If you’re just starting out with TikTok, you might not have enough data to work with to see your followers’ engagement patterns. In the meantime, look at the analytics of your other social media channels to see when they’re most active.
Native analytics may not tell you an ideal posting time, but you can get audience insights and clues there. Or, use a social media management platform that does tell you the best time to publish, like Hootsuite:
No two accounts are the same, but you can probably get a general idea of when to post by looking at accounts that are already popular in your target audience. These users most likely have their prime posting times nailed down, so ride on their coattails for a bit until you have your own analytics to go by.
@mikekruzich How to Spy On Your TikTok Competitors For FREE! 🤫 #tiktokgrowthhack #tiktokgrowthtips #tiktokgrowth ♬ original sound – jenn
Marketing is all about the right content at the right time. We’ve covered the right time, now let’s talk about the right content.
People are complicated. We love surprise but at the same time like familiarity too (more marketing psychology here). And TikTok seems to be the place where the two come together.
In an interview with Agility PR, creator Grace Hayes talks about the “’shareable sweetspot,’ combining relatability with something that’s never been done before. The Internet loves the unexpected.”
What makes a great headline that draws you in before you skip past it? It strikes a chord by providing just enough information to capture you but not enough—leaving you to want more and click to get it. Headlines that hook tend to be:
And since this is video, throw some music, movement, and emotion in there and you’ve got your viewers hooked.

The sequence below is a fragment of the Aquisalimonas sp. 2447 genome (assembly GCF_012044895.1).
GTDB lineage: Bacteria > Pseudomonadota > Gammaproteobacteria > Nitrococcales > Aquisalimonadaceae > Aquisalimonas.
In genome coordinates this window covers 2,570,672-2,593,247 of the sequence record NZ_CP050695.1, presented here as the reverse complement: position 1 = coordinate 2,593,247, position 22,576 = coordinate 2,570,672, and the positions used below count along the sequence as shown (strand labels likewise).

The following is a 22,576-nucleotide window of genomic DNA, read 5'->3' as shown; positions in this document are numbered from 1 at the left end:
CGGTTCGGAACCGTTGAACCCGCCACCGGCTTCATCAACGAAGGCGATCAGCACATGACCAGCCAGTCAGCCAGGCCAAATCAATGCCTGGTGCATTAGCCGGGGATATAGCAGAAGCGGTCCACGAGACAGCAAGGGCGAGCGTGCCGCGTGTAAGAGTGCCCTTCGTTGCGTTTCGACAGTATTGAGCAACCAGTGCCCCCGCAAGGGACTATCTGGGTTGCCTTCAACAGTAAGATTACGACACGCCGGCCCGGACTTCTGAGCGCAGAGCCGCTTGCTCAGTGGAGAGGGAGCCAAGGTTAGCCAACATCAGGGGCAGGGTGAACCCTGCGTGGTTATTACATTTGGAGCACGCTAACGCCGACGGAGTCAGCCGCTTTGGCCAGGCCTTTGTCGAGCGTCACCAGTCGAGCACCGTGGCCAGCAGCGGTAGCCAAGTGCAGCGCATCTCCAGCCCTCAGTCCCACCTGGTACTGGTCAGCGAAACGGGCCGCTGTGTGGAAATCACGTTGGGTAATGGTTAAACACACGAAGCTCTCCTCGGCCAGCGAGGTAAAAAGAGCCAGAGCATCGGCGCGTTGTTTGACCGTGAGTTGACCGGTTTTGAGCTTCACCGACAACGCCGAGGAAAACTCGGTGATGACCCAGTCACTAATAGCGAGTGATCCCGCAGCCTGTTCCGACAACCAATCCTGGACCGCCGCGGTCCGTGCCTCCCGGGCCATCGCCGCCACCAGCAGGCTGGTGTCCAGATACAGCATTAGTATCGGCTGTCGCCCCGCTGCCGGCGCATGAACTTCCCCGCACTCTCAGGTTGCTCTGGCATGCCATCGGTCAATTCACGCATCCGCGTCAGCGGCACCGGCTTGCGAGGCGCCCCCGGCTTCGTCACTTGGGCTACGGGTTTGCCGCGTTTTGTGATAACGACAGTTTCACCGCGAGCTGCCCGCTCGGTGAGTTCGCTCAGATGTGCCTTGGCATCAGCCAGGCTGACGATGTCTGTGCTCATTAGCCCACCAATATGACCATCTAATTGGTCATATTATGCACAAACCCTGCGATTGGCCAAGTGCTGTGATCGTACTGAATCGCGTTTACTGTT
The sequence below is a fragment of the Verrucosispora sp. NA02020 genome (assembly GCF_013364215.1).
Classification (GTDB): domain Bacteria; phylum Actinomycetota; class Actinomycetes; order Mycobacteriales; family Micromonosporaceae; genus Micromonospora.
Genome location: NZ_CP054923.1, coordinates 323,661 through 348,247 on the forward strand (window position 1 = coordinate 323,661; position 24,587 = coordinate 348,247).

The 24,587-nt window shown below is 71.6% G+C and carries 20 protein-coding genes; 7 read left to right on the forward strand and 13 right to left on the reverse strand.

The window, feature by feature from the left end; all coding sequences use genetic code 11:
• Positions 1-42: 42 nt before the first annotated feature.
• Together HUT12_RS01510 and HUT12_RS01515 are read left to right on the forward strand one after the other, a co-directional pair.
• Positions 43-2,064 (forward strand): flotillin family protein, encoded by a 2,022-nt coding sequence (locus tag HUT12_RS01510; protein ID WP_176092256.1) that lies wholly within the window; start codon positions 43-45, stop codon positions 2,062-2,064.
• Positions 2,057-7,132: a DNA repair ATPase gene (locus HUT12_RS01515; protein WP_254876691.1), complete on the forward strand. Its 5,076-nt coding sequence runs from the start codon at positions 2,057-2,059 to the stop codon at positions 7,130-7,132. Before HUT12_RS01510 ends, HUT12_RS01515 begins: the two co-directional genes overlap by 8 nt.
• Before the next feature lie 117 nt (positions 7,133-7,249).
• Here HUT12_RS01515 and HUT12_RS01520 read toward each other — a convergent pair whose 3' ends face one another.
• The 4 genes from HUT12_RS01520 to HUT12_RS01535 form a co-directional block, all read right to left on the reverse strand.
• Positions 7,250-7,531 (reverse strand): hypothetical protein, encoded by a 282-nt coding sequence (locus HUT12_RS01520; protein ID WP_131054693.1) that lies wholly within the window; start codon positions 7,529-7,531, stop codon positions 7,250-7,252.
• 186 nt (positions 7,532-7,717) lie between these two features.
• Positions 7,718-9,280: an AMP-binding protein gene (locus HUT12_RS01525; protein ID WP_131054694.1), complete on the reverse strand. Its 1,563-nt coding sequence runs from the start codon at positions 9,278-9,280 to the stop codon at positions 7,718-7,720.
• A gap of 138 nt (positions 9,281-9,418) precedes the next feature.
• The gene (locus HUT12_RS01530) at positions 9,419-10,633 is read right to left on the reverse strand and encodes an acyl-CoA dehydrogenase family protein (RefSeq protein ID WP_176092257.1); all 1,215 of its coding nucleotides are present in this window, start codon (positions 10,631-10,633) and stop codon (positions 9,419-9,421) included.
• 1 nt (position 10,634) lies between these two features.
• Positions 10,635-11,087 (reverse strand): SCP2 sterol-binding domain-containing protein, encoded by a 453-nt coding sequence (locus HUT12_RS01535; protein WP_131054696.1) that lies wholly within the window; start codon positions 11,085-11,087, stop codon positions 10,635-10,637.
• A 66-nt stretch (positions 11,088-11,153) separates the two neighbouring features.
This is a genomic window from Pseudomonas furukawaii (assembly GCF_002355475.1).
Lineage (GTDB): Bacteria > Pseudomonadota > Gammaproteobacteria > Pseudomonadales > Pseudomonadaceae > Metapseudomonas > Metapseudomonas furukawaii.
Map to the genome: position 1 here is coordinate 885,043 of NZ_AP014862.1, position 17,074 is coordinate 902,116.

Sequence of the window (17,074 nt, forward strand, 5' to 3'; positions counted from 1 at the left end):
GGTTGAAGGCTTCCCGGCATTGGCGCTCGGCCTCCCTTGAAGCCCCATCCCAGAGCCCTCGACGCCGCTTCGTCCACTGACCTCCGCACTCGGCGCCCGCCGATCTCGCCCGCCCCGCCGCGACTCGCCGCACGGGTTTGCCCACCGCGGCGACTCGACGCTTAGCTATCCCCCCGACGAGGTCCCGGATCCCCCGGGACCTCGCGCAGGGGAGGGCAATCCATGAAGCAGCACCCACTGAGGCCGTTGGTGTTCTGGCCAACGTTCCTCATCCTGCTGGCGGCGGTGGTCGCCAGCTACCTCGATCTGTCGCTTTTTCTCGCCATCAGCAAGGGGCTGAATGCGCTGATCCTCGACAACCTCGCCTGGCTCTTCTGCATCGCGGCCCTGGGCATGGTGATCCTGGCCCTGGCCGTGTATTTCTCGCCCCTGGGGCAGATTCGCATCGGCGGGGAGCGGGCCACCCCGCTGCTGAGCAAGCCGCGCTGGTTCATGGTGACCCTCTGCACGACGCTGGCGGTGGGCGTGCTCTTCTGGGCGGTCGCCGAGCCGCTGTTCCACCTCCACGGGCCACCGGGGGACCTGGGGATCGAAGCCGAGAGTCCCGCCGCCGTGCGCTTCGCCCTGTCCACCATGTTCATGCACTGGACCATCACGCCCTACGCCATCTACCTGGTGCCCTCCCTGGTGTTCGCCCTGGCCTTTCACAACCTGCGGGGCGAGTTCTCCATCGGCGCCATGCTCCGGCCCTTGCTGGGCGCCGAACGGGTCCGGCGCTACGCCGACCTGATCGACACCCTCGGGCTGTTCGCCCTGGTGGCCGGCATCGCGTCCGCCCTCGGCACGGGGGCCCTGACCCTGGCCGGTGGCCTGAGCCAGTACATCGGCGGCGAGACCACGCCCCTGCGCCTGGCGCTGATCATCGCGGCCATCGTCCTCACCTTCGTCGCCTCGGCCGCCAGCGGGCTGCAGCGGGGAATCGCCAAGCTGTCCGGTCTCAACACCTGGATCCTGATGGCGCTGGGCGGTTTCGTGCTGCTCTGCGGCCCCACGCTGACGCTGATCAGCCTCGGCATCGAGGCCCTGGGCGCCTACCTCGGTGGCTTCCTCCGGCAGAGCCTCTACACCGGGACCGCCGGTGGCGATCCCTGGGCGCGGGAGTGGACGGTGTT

Here are some headline examples and templates to inspire your TikTok videos:
A study by SEMrush found that while popular dance videos receive more plays than other genres, they also receive less shares and comments. In fact, 51% of viral videos featured a person speaking to the camera.
Digital communications expert Dan Slee found that the optimum TikTok video length is 15.6 seconds. He watched the top 100 TikTok videos of 2019 and found that 80% of them were 20 seconds or less, and only 2% ran the maximum length. This is the original video length allowed by the platform (it went from 15 seconds to one minute and now it’s at three minutes).
Save your sob stories for Facebook, people (better yet, your diary). That same study by Semrush found that 58% of viral videos were of funny and happy nature (vs 24% for surprise, 9% anger, 4% sadness, 3% fear, and less than 1% embarrassment). In the chart below, we see that humor was the top genre. I wouldn’t necessarily count humor as a genre though, as you can incorporate humor into any industry or category—especially with the relatability mentioned in the first point.
The more videos you post, the more likely you are to show up on someone’s FYP right? Yes and no. TikTok recommends posing 1-4 times per day, but don’t just post just to post. Find a format/theme, genre that people like and that you can create variations on, and then only post when you have crowd-pleasing content. You can get even more TikTok marketing tips here.
Going against the grain isn’t the name of the game on TikTok. Use viral sounds, participate in challenges, do the Duets, embrace it all. TikTok songs are like Instagram hashtags. They are portals to endless threads of videos that just may lead a viewer to yours. And use hashtags too.
At the end of the day, TikTok is a place for happiness, humor, and relatability. Forcing any one of these things has the opposite effect. Don’t stress, be yourself, and actually have fun. This will reflect in your content and resonate with viewers.
Kristen is the Senior Managing Editor at WordStream, where she helps businesses to make sense of their online marketing and advertising. She specializes in local SEO, copywriting, and conversion optimization, and she finds life to be exponentially more delightful on a bicycle.
See other posts by Kristen McCormick